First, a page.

File:Filippo De Pisis 1950 foto Patellani.jpg - Wikimedia Commons

By 1925 Italy was fully under the grip of Fascism, and De Pisis decided to move to Paris. Although initially he claimed that he was politically disinterested, and was no more an anti-fascist than he was a Fascist, it is probable that there were political as well as artistic motives for the move. Indeed, some years later he told a local Italian newspaper that he was not a fascist, and preferred to live in France. He was immediately attacked by several major Italian newspapers, and it was only the intervention of an old school friend and now Fascist minister, Italo Balbo, that saved De Pisis from being declared a traitor. Regardless of the political details, there is little doubt that in Paris De Pisis revelled in a lifestyle that the Fascists would certainly have considered degenerate.

The Parisian diaries are rich with details about the physiques of the many male models De Pisis recruited, mainly on the streets, and with details of the way the artist decked them out in classical costumes and posed them in the style of ancient Greece. But his sensual satisfaction was not limited to fetishising his models: De Pisis apparently also led a serene sensual life of unproblematic sexual encounters which were the envy of some of his friends. Beyond the satisfaction of his tastes and senses, De Pisis also worked hard during these years, and by the early 1930s was enjoying success as a painter. He had entered Parisian artistic and cultural circles, and among his friends and acquaintances were Matisse, Picasso, COCTEAU, Joyce, and the Italian writers Italo Svevo and Aldo Palazzeschi. Perhaps his most important friend was Giorgio De Chirico, whom he had known in Rome and who was an important mentor for him in Paris.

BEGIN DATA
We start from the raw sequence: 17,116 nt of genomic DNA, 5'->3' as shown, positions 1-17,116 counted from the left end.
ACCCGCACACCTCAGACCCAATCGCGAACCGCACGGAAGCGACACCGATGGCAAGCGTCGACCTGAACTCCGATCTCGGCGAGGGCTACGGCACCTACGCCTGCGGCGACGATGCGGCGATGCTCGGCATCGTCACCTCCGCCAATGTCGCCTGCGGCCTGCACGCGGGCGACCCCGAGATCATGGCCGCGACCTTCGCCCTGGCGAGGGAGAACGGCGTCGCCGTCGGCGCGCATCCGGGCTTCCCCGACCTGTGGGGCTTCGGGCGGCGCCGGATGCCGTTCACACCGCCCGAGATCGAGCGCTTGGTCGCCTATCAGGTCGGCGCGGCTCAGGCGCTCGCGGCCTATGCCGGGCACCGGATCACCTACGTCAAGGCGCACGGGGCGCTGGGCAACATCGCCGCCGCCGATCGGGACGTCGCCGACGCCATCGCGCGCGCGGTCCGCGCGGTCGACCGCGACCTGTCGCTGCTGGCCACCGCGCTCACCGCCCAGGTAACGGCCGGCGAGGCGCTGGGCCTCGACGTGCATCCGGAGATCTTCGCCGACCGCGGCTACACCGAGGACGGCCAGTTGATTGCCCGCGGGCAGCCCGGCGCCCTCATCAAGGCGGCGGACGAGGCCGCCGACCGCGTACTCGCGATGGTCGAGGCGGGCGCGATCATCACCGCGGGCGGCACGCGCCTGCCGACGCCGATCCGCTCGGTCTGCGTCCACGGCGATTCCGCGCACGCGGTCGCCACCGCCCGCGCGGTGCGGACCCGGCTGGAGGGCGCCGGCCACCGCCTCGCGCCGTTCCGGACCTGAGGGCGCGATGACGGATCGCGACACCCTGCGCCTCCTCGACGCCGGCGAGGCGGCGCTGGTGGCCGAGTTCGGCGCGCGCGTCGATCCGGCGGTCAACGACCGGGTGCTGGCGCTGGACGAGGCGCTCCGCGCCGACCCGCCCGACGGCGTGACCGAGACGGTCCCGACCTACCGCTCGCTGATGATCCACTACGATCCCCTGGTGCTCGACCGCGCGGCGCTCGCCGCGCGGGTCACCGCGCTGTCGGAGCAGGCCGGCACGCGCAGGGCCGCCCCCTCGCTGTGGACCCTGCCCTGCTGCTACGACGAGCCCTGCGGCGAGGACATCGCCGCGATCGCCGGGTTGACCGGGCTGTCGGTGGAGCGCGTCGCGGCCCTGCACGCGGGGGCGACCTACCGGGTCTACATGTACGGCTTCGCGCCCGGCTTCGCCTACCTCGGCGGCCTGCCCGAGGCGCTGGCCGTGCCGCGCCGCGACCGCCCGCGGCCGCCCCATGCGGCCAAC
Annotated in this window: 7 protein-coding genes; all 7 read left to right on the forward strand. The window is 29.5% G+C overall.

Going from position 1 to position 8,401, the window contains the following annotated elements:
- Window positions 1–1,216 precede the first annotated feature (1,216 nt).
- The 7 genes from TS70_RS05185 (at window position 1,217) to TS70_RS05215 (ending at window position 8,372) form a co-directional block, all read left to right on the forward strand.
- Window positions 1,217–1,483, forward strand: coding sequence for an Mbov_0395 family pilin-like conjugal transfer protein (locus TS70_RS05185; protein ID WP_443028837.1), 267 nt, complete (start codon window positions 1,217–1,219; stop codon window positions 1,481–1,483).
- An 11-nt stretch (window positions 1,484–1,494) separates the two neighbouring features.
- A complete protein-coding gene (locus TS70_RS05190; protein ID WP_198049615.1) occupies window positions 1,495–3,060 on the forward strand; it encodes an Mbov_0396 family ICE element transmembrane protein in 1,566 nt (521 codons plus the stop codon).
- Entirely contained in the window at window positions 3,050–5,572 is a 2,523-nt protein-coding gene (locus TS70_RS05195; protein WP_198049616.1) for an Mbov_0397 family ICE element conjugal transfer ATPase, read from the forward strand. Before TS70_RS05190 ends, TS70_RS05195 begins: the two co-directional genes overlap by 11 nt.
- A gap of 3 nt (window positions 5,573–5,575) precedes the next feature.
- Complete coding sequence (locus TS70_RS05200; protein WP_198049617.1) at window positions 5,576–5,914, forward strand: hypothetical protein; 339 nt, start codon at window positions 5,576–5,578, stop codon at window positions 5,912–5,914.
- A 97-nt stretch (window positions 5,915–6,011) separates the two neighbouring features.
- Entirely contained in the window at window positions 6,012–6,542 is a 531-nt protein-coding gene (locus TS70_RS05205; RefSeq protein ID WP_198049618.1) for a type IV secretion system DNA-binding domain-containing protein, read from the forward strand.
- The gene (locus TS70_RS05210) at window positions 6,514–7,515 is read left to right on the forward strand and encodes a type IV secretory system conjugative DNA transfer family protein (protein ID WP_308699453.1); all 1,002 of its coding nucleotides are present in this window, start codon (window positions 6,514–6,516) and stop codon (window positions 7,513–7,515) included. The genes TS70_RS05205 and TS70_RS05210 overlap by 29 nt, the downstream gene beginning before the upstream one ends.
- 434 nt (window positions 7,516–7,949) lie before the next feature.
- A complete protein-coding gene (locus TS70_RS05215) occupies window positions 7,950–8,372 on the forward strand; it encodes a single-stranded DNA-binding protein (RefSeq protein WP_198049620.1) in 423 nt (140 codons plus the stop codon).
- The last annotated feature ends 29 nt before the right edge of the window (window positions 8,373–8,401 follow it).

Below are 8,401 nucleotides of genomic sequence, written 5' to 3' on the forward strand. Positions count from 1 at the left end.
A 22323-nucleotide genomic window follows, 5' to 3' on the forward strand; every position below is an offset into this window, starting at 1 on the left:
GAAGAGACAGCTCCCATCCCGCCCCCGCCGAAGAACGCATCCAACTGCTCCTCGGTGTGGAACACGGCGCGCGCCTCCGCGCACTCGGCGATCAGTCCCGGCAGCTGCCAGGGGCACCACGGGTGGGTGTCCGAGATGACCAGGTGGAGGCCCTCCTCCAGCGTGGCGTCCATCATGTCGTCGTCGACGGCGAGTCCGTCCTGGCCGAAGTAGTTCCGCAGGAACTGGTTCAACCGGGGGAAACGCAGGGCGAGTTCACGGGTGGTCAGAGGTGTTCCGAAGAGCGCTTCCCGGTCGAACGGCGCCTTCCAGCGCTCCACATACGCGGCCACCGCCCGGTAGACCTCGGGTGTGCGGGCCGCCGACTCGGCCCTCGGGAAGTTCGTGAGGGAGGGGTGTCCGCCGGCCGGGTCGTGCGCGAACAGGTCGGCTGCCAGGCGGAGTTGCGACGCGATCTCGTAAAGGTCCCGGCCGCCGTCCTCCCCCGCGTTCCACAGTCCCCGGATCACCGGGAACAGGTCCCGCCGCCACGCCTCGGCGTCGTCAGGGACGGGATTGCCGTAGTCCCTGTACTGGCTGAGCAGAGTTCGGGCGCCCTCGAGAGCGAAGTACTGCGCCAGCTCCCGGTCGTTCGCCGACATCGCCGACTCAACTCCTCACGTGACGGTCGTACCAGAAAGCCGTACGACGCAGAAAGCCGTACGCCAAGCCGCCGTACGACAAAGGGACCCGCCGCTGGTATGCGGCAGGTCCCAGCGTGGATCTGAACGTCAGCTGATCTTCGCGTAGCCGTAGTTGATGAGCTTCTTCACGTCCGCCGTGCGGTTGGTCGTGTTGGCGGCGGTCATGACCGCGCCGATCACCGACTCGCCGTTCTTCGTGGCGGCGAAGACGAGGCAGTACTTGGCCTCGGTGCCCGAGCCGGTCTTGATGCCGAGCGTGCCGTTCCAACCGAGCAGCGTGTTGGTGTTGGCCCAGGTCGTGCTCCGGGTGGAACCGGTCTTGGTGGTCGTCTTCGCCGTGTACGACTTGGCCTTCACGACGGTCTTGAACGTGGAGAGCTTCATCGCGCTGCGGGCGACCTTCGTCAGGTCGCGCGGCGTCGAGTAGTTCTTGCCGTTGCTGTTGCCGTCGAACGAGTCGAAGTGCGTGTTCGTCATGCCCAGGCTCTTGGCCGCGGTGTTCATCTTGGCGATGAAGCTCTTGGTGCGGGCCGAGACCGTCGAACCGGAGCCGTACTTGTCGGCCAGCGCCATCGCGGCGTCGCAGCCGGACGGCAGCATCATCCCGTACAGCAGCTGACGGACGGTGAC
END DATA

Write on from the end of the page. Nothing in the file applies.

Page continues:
IIn 1935 De Pisis was invited to London by Anthony Zwemmer, an art dealer to whom he had sold several paintings. He stayed in London for some months, and Zwemmer arranged for him to work in Vanessa Bell's studio. The resulting exhibition of views of London was a success, and was reviewed favourably in The Times. In 1938 De Pisis made another trip from Paris to London, and was similarly successful. But once the war started in 1939 De Pisis was obliged to return to Italy. He spent most of his time in Milan, where he was kept under surveillance by the Fascists, and at one point was threatened with confinement by the prefect because he was viewed as a ‘perturber of morals’. After the fall of the Fascist government in September 1943 he moved from Milan, which was badly damaged by bombs, to Venice.